Братья Карамазовы (The Brothers Karamazov) by Fyodor Dostoyevsky, 1880. Read in Russian. Glossy's rating: 4/10.
This book is a soap opera interspersed with earnest discussions about morals and God. The amount of scandal, drama and heartbreak per hour of narrative in it is highly unrealistic. The characters overact wildly, scowling, blushing and crying hysterically at every opportunity. The style is plain and functional, the prose easy to follow but artless.
I didn't see anything in Dostoyevsky's moral and theological speculations that most readers wouldn't have thought of by themselves, but he obviously meant well with it all. I'm sure that lots of people have improved their behavior after reading this book, not because the author gave them any new intellectual reasons to be better men, but simply by following the example of his characters, the same way that kids who listen to gangster rap act like brats to their parents afterwards.
Alyosha, the protagonist, is almost saintly, and nearly everyone in the book, even the villains, treats him with affection. I don't think that's unrealistic. People despise weakness, but revere kindness. These two things are sometimes hard to tell apart even in one's own motivations, but some people really are kind, and even the most rotten souls feel bad about taking advantage of genuine kindness.
Why isn't everyone kind then? Well, obviously, humans have always competed with each other for limited resources. I've known some pretty unselfish people, but none as kind as Alyosha Karamazov.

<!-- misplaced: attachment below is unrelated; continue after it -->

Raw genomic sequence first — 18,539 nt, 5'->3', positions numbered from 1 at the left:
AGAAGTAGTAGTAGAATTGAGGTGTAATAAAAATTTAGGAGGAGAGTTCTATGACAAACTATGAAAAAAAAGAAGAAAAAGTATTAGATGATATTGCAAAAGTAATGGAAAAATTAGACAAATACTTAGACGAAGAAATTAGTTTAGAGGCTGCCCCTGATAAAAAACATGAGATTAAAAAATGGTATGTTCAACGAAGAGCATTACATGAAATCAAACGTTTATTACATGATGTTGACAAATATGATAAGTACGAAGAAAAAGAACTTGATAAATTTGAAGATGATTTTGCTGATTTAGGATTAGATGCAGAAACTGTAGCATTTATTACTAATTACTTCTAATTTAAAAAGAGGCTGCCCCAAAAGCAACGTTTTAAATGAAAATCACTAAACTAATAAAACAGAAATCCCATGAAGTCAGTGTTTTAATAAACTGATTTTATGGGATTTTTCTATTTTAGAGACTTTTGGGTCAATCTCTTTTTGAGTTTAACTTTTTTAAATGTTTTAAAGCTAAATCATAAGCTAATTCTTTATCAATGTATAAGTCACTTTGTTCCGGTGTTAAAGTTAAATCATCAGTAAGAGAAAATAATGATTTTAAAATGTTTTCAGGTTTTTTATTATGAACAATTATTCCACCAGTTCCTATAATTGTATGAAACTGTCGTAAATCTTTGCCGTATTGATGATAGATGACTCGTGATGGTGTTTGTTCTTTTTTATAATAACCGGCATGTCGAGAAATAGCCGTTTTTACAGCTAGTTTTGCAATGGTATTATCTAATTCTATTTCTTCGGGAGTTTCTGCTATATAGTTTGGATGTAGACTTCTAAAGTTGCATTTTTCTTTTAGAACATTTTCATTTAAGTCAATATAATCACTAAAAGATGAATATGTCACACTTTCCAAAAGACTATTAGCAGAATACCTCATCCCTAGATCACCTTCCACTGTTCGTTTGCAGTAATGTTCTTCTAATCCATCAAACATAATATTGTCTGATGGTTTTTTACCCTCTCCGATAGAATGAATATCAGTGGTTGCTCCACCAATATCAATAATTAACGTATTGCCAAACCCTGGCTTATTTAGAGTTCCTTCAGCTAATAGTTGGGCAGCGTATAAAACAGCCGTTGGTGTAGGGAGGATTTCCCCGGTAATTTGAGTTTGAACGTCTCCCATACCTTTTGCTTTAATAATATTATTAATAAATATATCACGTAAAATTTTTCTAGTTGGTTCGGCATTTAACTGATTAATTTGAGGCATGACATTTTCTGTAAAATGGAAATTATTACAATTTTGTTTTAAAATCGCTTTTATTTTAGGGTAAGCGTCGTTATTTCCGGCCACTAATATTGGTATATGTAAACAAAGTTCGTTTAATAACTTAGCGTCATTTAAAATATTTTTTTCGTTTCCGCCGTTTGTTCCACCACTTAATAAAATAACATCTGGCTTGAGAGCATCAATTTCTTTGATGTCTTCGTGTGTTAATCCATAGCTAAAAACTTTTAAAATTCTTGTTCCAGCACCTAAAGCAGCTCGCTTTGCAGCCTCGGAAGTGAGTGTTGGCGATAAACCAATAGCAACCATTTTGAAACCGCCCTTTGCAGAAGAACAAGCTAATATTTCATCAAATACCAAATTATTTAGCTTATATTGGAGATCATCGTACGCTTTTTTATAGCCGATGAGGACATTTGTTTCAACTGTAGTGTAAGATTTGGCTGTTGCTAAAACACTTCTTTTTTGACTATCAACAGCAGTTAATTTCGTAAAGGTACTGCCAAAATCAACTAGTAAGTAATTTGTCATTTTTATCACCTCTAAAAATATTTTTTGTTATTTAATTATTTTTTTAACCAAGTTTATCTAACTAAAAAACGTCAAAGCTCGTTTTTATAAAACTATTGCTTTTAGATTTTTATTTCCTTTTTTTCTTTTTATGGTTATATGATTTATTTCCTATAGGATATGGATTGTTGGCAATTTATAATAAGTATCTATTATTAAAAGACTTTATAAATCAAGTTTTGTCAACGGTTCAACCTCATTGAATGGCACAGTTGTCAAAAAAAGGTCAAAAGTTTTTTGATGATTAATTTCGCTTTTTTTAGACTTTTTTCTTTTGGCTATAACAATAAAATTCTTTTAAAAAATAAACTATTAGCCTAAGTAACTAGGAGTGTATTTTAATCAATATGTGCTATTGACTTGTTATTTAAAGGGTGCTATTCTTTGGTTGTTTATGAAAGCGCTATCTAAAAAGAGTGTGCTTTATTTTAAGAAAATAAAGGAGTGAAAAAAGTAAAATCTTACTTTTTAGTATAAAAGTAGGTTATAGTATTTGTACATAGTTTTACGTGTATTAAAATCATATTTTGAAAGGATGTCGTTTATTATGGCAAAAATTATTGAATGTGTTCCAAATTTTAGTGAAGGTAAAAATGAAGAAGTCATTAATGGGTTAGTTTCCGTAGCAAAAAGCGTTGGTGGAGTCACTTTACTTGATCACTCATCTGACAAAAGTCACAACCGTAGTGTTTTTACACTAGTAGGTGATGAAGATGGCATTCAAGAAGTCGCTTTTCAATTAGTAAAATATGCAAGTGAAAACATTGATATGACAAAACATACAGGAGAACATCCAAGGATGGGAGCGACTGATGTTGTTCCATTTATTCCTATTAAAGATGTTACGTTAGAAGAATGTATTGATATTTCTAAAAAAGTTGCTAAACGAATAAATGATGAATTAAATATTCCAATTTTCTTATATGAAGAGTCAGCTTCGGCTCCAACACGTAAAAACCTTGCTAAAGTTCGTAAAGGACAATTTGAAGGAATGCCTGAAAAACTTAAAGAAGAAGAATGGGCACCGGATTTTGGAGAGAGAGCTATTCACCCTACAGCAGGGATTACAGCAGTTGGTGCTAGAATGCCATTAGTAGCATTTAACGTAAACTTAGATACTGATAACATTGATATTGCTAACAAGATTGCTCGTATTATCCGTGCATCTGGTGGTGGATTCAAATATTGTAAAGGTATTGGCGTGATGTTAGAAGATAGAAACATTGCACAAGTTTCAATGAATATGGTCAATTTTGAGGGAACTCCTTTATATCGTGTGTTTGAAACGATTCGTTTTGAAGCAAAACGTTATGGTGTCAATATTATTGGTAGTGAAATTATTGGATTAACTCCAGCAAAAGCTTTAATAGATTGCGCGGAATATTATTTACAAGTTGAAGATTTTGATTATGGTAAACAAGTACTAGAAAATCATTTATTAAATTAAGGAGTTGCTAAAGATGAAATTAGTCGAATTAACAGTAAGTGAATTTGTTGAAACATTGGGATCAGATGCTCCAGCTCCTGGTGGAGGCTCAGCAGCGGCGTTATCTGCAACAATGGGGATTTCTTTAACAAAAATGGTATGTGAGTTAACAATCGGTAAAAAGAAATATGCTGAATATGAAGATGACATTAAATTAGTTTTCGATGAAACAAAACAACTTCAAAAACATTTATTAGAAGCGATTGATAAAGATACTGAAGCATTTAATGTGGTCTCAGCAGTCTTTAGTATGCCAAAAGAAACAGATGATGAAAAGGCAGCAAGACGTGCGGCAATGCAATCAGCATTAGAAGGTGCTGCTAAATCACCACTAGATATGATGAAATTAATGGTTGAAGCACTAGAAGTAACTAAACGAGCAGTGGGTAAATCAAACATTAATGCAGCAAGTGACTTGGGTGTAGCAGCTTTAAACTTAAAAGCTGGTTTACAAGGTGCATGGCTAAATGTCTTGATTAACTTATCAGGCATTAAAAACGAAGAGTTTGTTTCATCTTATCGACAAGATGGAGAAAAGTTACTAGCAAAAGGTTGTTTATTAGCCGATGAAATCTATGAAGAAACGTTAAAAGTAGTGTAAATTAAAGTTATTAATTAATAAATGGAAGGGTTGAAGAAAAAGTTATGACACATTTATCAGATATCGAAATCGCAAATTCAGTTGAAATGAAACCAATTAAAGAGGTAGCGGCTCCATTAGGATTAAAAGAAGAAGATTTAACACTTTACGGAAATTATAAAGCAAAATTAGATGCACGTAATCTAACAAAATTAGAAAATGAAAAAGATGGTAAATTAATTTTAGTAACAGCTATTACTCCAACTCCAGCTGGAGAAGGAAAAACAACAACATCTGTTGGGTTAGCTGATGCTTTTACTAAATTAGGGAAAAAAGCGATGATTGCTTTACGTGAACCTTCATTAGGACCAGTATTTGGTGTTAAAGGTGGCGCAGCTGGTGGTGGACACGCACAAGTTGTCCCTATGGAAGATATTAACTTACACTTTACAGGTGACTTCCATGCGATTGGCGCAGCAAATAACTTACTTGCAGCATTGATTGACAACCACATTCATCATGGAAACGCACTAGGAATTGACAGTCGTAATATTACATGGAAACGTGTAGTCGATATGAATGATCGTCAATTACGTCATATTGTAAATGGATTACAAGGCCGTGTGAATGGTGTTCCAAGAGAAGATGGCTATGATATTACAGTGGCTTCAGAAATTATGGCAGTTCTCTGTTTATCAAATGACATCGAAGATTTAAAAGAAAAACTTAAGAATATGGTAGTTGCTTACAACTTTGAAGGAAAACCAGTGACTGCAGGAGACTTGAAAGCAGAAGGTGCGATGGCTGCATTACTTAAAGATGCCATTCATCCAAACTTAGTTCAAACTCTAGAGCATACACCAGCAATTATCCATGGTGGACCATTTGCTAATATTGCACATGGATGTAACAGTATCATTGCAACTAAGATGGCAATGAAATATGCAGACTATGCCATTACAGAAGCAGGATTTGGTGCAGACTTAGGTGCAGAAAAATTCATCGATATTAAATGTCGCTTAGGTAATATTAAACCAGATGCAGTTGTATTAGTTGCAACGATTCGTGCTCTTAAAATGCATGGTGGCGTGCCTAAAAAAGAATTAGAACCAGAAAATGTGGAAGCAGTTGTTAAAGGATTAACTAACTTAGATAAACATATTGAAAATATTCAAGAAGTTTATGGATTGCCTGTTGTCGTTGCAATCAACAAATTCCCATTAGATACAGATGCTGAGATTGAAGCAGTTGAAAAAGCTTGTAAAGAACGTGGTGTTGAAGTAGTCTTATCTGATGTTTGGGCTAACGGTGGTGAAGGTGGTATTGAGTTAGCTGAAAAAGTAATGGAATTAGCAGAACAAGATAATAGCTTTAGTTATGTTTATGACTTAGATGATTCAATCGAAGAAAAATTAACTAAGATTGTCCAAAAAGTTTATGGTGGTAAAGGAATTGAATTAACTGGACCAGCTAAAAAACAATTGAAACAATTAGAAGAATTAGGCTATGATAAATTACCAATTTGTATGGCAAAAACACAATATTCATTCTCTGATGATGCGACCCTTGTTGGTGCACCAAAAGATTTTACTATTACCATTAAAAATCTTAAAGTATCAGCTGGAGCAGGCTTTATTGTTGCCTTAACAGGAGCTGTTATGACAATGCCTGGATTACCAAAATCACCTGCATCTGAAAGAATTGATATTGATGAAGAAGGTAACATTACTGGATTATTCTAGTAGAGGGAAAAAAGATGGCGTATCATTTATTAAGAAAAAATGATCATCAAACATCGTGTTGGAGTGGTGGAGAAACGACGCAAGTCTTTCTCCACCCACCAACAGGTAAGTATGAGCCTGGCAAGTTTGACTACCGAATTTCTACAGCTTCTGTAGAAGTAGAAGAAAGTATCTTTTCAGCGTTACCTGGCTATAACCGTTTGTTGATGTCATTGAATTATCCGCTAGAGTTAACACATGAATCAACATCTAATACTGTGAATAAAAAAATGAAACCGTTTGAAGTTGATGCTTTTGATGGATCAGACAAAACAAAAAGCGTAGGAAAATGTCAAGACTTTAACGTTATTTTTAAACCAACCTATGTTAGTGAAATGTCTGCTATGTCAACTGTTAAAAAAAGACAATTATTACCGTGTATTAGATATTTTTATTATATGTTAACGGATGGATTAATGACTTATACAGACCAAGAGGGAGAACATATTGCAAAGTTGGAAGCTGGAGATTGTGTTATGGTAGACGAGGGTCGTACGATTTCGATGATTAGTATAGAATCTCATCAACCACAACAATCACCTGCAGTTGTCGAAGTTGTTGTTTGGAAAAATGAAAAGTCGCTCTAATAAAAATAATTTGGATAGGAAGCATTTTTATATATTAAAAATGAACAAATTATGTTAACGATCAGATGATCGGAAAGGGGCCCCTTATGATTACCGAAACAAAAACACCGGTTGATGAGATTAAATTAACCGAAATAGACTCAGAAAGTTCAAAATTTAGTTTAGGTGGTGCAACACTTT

Father Zosima, Alyosha's spiritual guide, talks at length here about his vision of an ideal society. I was surprised to learn that there were no masters, servants or kulaks in it. The latter were specifically condemned. Dostoyevsky hated socialists, atheists and revolutionaries, but apparently shared their ideal of a classless, non-exploitative society, which almost was achieved for a while in the USSR, after the original revolutionaries were shot and jailed in the late 1930s.
Speaking of social class, the language of the peasants and servants in this book sounds more rural and downscale to a modern Russian speaker's ear than any kind of Russian that exists today. That's to be expected. What's surprising is that even the language of the narrator and of the gentry sounds a bit rustic by modern standards. Not as bad as modern low-end accents, but slightly shifted in their direction from current proper Russian.
At one point Dmitry Karamazov, a retired officer of noble (i.e. landowning) class asks a provincial government official if he had ever stolen anything in his life "from someone else's pocket. I'm not talking about government funds, everyone steals that, and you of course too". Real theft, the kind that's abhorrent to Dmitry, is from real people.
Another observation: it's implied here that Odessa is in southern Russia. It's now one of the Ukraine's largest cities. Yet Siberia wasn't Russia to Dostoyevsky at all. He describes a man returning from there as coming back to Russia.
Through father Zosima Dostoyevsky predicted that the atheist revolutionaries would be defeated, though there's no sign here that he imagined that they would win at first.
At one point Zosima, a monk, says that the most important thing for a man to do is to refuse to lie to himself. It's ironic that this is exactly why I can't believe in God - my ancestors' version, Zosima's version or any other. I know that faith is good for individuals and society, but I can't convince myself that it's not a lie, that it's not a bunch of wishful thinking. The people who wrote the Genesis story about forbidden fruit from the tree of knowledge of good and evil could not have known any atheists, but atheism does act a lot like their fruit. One can't unknow its terrible truth, and one is forever less innocent for knowing it.